"It probably doesn't look like a professional NFL field should," the quarterback said on 106.7 the Fan (full audio here). "If you think the field is rough now on Thanksgiving, we've got two more home games in mid-to-late December. That's probably going to be a bigger challenge."

Asked about the field's impact on the interception on Thursday night, Cousins ignored it. But plenty of other players have suggested the field is a known problem in the second half, and something they just must deal with. 

"I don't know why it is that way or what causes it," Cousins said. "I've kind of learned to accept it and understand it's part of the deal. Playing here on the field has never been that great in the second half of the season for whatever the reason."

[h/t @BenStandig for the Cousins quotes]

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When Samaje Perine got going, so did the Redskins' offense

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Bob Youngentob for NBC Sports Washington

When Samaje Perine got going, so did the Redskins' offense

At halftime of the Redskins’ Thanksgiving night game against the Giants, Samaje Perine had three yards rushing and his team had three points. Washington had racked up all of 113 yards.

Coincidence? Not entirely. Although the Redskins are primarily a passing team they need to run the ball to pass effectively.

“We had to get the running game going,” said Jay Gruden after the game.

In the second half, Perine and the offense did get it going. Perine ran for 97 yards and Redskins put up 210 yards and 17 points. It’s safe to say that it wasn’t a coincidence.

The Redskins didn’t make any halftime adjustments to get the ground game in gear.

“We just had to stay the course,” said Perine. “We knew they were going to come out fired up, they just came off a big win. We just had to stay the course and then things started going our way.”

MORE REDSKINS: MUST-SEE PHOTOS OF THE WIN

Perine was more steady than spectacular. His longest run was 16 yards. He came out of the locker room and ran for six and 10 yards on his first two carries. Later in the third quarter the Redskins were backed up at their own 10. Perine ran four straight plays for 39 yards and the Redskins were near midfield.

Although they didn’t score on that drive they did change field position. That was part of the Redskins’ strategy playing with an injury-depleted offense.

“If you had to punt in a game like this and play field position, it’s not the end of the world because our defense was playing so good,” said Gruden.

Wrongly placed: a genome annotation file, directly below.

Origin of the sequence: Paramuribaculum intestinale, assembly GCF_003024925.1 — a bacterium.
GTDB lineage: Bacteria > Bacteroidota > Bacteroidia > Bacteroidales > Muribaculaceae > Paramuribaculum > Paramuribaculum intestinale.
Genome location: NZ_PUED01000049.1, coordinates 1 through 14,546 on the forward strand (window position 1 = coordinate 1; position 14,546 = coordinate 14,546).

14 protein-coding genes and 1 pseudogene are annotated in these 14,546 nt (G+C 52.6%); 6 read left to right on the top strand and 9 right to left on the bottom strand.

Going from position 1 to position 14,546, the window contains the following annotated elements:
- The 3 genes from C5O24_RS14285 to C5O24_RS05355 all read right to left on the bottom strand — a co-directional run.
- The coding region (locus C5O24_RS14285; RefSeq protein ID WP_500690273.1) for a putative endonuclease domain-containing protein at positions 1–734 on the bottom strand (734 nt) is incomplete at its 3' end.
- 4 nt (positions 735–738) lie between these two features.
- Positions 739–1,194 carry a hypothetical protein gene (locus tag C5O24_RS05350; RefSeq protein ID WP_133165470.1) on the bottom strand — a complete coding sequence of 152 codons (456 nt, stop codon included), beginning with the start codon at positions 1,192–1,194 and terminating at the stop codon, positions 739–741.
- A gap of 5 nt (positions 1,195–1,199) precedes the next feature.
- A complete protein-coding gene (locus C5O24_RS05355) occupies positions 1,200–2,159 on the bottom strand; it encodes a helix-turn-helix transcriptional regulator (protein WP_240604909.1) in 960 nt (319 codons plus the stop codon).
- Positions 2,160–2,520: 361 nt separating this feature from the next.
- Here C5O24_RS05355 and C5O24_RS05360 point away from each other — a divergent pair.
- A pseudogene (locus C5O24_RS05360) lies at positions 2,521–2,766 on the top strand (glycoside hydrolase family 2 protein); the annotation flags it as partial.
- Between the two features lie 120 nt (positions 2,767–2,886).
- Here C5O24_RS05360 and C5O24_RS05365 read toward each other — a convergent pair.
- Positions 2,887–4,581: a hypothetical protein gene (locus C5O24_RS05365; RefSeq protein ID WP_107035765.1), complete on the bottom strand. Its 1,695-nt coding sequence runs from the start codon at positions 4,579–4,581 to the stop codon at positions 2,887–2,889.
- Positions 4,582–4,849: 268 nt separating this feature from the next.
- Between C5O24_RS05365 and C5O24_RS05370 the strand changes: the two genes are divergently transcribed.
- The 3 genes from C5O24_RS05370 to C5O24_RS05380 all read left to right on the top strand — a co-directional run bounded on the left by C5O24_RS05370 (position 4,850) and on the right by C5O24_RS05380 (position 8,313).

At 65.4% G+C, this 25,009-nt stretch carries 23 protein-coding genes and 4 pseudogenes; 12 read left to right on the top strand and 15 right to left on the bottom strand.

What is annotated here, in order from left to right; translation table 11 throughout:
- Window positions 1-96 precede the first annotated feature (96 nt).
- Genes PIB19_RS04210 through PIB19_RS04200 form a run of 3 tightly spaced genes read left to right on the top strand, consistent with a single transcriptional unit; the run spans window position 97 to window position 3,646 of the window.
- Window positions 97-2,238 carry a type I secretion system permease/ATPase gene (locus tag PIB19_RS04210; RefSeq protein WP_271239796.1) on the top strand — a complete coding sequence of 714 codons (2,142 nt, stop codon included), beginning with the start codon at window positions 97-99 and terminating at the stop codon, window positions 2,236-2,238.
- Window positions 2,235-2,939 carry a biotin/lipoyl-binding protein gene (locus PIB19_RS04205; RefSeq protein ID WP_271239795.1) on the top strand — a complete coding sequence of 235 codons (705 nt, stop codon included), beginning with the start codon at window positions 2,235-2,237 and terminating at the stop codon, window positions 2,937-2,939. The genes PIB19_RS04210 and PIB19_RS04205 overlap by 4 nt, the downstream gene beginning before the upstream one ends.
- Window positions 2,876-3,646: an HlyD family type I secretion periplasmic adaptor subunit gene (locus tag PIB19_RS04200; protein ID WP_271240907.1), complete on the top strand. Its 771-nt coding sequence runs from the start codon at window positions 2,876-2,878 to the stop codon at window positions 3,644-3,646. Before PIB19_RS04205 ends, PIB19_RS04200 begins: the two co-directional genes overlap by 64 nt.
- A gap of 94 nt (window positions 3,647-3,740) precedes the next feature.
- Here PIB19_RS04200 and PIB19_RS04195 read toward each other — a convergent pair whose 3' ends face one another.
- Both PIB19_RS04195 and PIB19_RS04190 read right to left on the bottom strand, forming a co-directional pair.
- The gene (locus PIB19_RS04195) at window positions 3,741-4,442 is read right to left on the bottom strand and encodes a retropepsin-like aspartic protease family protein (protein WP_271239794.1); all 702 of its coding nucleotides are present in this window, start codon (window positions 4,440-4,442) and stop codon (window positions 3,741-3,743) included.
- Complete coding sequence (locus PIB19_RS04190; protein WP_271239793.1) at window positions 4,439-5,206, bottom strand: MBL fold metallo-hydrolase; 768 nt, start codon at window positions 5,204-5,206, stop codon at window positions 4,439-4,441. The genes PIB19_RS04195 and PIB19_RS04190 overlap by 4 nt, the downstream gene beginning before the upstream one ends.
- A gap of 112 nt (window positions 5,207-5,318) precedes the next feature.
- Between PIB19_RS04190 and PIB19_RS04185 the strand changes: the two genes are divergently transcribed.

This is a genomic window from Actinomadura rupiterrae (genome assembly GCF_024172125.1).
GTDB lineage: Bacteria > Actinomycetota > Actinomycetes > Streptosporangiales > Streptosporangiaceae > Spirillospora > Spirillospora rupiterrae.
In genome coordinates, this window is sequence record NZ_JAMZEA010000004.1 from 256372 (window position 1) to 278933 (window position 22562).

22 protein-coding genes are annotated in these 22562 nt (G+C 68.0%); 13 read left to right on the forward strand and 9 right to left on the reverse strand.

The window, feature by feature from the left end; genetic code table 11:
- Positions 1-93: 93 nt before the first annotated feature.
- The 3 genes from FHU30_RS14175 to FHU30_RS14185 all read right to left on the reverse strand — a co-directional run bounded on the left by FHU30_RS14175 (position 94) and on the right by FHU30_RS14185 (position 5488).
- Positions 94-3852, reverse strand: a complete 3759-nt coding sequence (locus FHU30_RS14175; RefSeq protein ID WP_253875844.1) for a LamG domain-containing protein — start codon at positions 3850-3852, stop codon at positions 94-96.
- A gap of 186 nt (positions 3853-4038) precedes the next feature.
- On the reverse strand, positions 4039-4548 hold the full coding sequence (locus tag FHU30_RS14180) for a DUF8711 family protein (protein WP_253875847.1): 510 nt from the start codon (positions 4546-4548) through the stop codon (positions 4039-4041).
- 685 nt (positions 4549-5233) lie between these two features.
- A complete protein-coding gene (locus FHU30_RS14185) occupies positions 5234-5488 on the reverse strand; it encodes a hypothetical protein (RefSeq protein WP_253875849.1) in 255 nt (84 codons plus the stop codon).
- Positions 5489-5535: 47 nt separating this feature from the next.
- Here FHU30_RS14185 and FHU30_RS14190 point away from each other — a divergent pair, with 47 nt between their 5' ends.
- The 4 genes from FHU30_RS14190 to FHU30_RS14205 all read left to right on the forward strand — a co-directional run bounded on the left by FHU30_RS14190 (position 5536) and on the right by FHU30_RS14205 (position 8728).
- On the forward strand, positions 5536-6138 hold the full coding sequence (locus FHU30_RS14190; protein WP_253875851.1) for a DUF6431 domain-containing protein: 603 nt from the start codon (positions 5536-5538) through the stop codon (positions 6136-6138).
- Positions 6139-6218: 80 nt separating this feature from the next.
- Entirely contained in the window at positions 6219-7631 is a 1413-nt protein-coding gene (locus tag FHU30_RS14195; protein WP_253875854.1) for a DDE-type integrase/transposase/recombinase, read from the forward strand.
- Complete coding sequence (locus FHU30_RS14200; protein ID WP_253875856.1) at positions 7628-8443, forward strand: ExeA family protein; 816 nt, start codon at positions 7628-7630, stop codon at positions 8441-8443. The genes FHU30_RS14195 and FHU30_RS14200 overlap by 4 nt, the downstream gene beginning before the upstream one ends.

Not only did the running game flip the field, it flipped the time of possession. In the first half, the Giants had the ball for 17:40 compared to 12:20 for the Redskins.

“We had to get on the field and control some of the clock,” said tackle Morgan Moses. “We had to give our defense a rest. Samaje put his foot in the ground and got extra yards when needed and we were able to move the chains.”

Moses wasn’t the only one enjoying seeing Perine pile up some yards.

“As a defensive player, you want to see that,” said safety D.J. Swearinger. “We say, keep running it. Keep running him. Let him keep getting those carries, put a dent in the defense. It was a good sight to see.”

RELATED: FIVE KEY MOMENTS IN RESKINS VS GIANTS

Swearinger got to watch a lot of Perine. The Redskins piled up 22:17 in possession in the second half, while Swearinger and his defensive mates had to defend for just 7:43.

Last night was the second time in four days that Perine has rushed for 100 yards or more; he had 117 in New Orleans on Sunday. No Redskin has rushed for 100 yards in consecutive games since Alfred Morris did it in November of 2013.

He will have a chance to extend that streak to three on Thursday against the Cowboys, who are ranked 17th in rushing defense. That would put him in some elite company in Redskins history, including Larry Brown (twice) and Stephen Davis.  A steak of three straight 100-yard games was last done by Morris in 2012.

It may be a little early to look forward, but the Redskins record is five straight 100-yard games, held by Clinton Portis (twice) and Ladell Betts.  

Stay up to date on the Redskins. Rich Tandler covers the team 365 days a year. Like his Facebook page Facebook.com/TandlerNBCS and follow him on Twitter @TandlerNBCS.